The Australians who go hungry every week

Remote Indigenous community members pay an exorbitant amount of money for food as the cost of freight alone will often double the price of everyday items.

Indigenous families often run out of food days before their next pension cheque and are usually so hungry when they receive their money that they will spend a fair amount of their allowance on instant food and take-aways to relieve the cravings ....

Joshua Maule Eternity 10th September 2011

Indigenous Australians are going without food due to extremely high priced food in remote areas according to Christian leaders.



Until a crackdown on exploitation early in 2011, ATM and EFTPOS fees were swallowing up to a fifth of the welfare payments to indigenous customers, according to research by the Australian Financial Counselling and Credit Reform Association.

Grant Hay, a pastor to a community of 200 Indigenous people at Point Pearce in South Australia, says the vast majority of residents do not eat well. Large families and remote locations, coupled with inflated food prices and low incomes, mean people are going without food for days at a time. "Some Aboriginal families have roughly 10 in their family," says Hay, who grew up in an Indigenous community in the York Peninsula. "That's probably a thousand dollars a fortnight they need to spend on food. But they haven't got a thousand dollars. So they say: 'We'll buy about 400 dollars worth and if we run out we run out. We'll just starve for a week'."

Hay says a lack of education about income management compounds the problem. "A lot of people look lethargic, very tired. They've got a lot of fatigue. A lot of them get more sicknesses than what a white person would get." And he believes these problems are related to access to good food.
David Curtis, or "Flying Bibleman" from the Bible Society of Australia, often visits isolated towns in the Northern Territory. He recently photographed food selling at high prices in Arnhem Land. A cheaper store was nearby, but Curtis said the prices were due to the store's need to ship the items from Darwin. Some of the food was double the cost of equivalent food from Coles in Sydney, despite wages being much lower in Arnhem Land. Lettuces at the store were $6 each, carrots were $5.50 per kilo, while tomatoes came in at $8 a kilo.

Curtis says some stores - like the cheaper one nearby - ensure the cost of fresh produce is kept low. "Some of the better places try and subsidise the freight for fruit and vegies to encourage people." A good example said Curtis is a store at Lajamanu.

Grant Hay believes the cost of natural produce is a problem in Point Pearce. "Even though they want to eat healthy, if they can't they'll just go out and grab whatever's the cheapest for them," he says. "So if they want to get something like fruit, it's going to be a lot dearer than buying something like two minute noodles. So they'll buy the two minute noodles just to save money."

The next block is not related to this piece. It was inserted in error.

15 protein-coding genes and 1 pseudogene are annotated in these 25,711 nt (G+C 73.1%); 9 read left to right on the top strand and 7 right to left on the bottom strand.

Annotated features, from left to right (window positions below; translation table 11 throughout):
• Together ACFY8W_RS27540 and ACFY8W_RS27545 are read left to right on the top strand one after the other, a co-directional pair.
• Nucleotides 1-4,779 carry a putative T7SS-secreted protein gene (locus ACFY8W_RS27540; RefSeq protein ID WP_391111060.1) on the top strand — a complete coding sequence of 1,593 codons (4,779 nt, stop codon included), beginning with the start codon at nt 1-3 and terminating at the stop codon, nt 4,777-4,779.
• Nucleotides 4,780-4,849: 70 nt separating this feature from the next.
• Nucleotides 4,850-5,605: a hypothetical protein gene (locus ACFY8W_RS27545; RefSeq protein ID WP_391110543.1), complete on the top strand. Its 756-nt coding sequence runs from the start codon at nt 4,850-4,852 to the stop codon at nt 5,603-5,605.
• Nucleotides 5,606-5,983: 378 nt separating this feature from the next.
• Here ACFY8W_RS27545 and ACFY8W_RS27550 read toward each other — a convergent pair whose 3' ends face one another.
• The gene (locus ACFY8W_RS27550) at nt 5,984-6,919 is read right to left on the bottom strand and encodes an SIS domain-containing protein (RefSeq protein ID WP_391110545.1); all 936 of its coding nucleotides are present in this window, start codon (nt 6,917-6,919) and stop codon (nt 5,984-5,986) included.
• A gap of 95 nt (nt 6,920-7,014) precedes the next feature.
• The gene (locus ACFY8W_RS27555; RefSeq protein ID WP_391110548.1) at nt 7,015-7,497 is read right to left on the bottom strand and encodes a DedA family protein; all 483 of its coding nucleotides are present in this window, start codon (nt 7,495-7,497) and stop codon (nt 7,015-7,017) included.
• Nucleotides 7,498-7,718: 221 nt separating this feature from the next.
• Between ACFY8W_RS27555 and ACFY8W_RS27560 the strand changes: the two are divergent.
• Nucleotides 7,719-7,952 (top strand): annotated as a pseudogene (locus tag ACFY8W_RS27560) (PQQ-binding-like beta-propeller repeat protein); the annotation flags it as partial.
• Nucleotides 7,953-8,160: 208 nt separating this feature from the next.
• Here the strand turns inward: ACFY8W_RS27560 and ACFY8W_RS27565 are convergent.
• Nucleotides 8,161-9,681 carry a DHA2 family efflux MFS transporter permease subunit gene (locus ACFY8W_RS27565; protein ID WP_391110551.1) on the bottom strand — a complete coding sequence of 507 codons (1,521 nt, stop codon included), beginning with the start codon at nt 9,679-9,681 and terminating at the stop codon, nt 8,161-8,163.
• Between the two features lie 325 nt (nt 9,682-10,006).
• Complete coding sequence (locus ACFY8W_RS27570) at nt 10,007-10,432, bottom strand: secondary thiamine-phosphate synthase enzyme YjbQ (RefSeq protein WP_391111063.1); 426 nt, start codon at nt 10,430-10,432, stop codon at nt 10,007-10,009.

During last year's federal election, The Independent news website reported findings of a government inquiry and desperate pleas from child protection workers. Kathy Marks wrote: "Claims that children are starving, or 'failing to thrive', were contained in a submission to the inquiry in Darwin by child protection staff from the Northern Territory."

Child protection workers at the time had called for a Red Cross or Oxfam feeding program. A spokeswoman for the Red Cross said she did not think anything of the kind had been done prior to the most recent emergency feeding program in Anangu Pitjantjatjara Yankunytjatjara lands of South Australia.

The Arnhem Land Progress Aboriginal Corporation (ALPA), is an Indigenous organisation tackling nutrition and affordable food in the remote Northern Territory. Born out of early Anglican mission in the area, the group is now a non-religious body which has seen good outcomes for the residents of Arnhem Land.

ALPA subsidises the freight costs of fruit and vegetables for the little stores it is connected with it. Even fast food in these stores is healthy, says Chris Hayward the Training Manager. Steamed sweet potato - one of the favourite take away items - is in the place of traditional deep-fried chips. "The price people pay out at Elcho Island - which is about 600 kilometers away from Darwin off the coast of remote Arnhem Land - will be the same as we pay in Darwin because we absorb those costs because it's a nutritional target," he said.

ALPA has also run a successful voluntary food card program where users can spend a proportion of their money only on healthy food. Hayward says more than 1000 people adopted the cards - which were first supported by women in the communities - as a way of ensuring money is spent on the right things. "When you see people's purchasing habits changing, it will indicate how they're going," he said.

Eternity is published by Australian Christian Pty Ltd, a company owned by John Sandeman, Eternity is not affiliated with any church or other organisation.

The Strategy targets for Closing the Gap in Indigenous disadvantage is a schedule to the National Indigenous Reform Agreement.

Food security, supply and access

• The ability of individuals, households and communities to acquire appropriate and nutritious food on a regular and reliable basis using socially acceptable means.

• The food supply chain and the capacity and resources to access and use that food.

• The availability, cost, quality, variety and promotion of foods for local population groups that will meet nutritional requirements.

• The range of physical and financial resources, supports, and knowledge, skills and preferences that people have to access and consume nutritious food.

pdf Anangu Pitjantjatjara Yankunytjatjara Lands Food Security Strategic Plan 2011 – 2016